Singer Dionne Warwick owes nearly $10 million in back taxes and has filed for bankruptcy. In a Chapter 7 petition filed this month in New Jersey, Warwick lists liabilities that include nearly $7 million owed to the Internal Revenue Service for the years 1991 to 1999 and more than $3 million in business taxes owed to the state of California. Warwick lists her current address in South Orange.
Virginia buyers, Maryland drivers facing higher taxes – The Examiner
Sales tax is rising for Virginia. Gas prices are increasing for Maryland. Virginia Gov. Bob McDonnell on Tuesday presented mostly minor amendments to a sweeping transportation funding reform package that will generate nearly $6 billion over the next five years by raising the sales tax from 5 percent to 5.3 percent statewide and to 6 percent in Northern Virginia and Hampton Roads.
Sales taxes for all online purchases? Resistance in House is strong – Christian Science Monitor
Updated news on the Marketplace Fairness Act, which would require any e-commerce business with over $1 million in sales to charge sales tax. In other words, if Sillyasstoys.com has over $1 million in sales, it would have to charge New York sales tax for any toys shipped to New York or any other state with a sales tax. Yes, add $2.18 to the toy.
Our tax code and monetary system impose some strange burdens, such as on gay couples, retirees and renters.
The tax on gays. Gay families may owe more tax than similarly situated heterosexual families.
Example: John and Mary have an income of $120,000, all earned by one while the other is a homemaker, and they have a young child. If they use the standard deduction and file a married joint return, their federal income tax will be $15,741 after a partial child credit.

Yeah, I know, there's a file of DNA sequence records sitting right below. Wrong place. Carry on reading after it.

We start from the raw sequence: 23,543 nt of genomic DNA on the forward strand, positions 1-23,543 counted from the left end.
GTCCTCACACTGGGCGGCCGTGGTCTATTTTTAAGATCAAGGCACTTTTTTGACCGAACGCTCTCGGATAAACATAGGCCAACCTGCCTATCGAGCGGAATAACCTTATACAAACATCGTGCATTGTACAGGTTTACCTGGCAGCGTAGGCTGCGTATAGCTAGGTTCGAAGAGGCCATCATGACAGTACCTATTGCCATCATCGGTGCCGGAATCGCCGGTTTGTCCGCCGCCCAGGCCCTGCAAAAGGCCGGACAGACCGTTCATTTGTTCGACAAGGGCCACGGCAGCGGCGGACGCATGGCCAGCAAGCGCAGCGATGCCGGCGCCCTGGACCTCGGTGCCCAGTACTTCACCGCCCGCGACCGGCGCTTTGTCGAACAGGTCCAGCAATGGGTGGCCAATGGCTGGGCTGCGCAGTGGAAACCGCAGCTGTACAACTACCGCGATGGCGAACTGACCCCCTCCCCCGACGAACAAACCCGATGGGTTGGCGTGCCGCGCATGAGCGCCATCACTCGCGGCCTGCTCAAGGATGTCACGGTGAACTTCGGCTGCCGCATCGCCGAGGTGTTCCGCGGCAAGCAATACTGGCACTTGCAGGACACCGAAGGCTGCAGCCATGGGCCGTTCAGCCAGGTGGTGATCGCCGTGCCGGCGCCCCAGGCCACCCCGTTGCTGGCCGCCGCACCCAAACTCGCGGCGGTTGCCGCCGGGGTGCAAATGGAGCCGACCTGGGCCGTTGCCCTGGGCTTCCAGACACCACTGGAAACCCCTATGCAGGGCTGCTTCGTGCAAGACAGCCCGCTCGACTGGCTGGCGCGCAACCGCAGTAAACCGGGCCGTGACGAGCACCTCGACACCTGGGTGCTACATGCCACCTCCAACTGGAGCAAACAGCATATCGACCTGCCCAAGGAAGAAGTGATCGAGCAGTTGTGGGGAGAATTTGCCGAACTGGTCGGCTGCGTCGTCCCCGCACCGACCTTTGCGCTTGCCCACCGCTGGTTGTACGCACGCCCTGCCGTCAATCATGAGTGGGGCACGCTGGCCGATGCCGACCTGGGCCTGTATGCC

John and Adam have the same income and family status. But they can’t file a joint return. The one with the job will file as “head of household.” He’ll get two exemptions instead of three, a lower standard deduction, a higher tax rate and no child credit. Federal tax: $20,570, or 31% more.
We’re in the middle of the dreaded tax season. All the year’s blood, sweat and tears are temporarily boiled down into one simple question: How much do I owe the government? It is difficult in this environment to gaze out any further than our green eye shades, but may I humbly suggest we start paying attention to what the future holds?
Most High Earners Aren't Cutting Back, Despite Higher Taxes – Huffington Post Business
Before Jan. 1, many warned that taxing the wealthy would snuff out the recovery. If the wealthy had to pay more taxes, they would spend less, invest less and give less to charity. So far, it doesn't seem to be happening—at least not on a large scale.
According to a new poll, a majority of people making $500,000 or more (those paying the higher income tax rate) said that the tax hikes have not impacted their spending, charitable giving or investment strategies.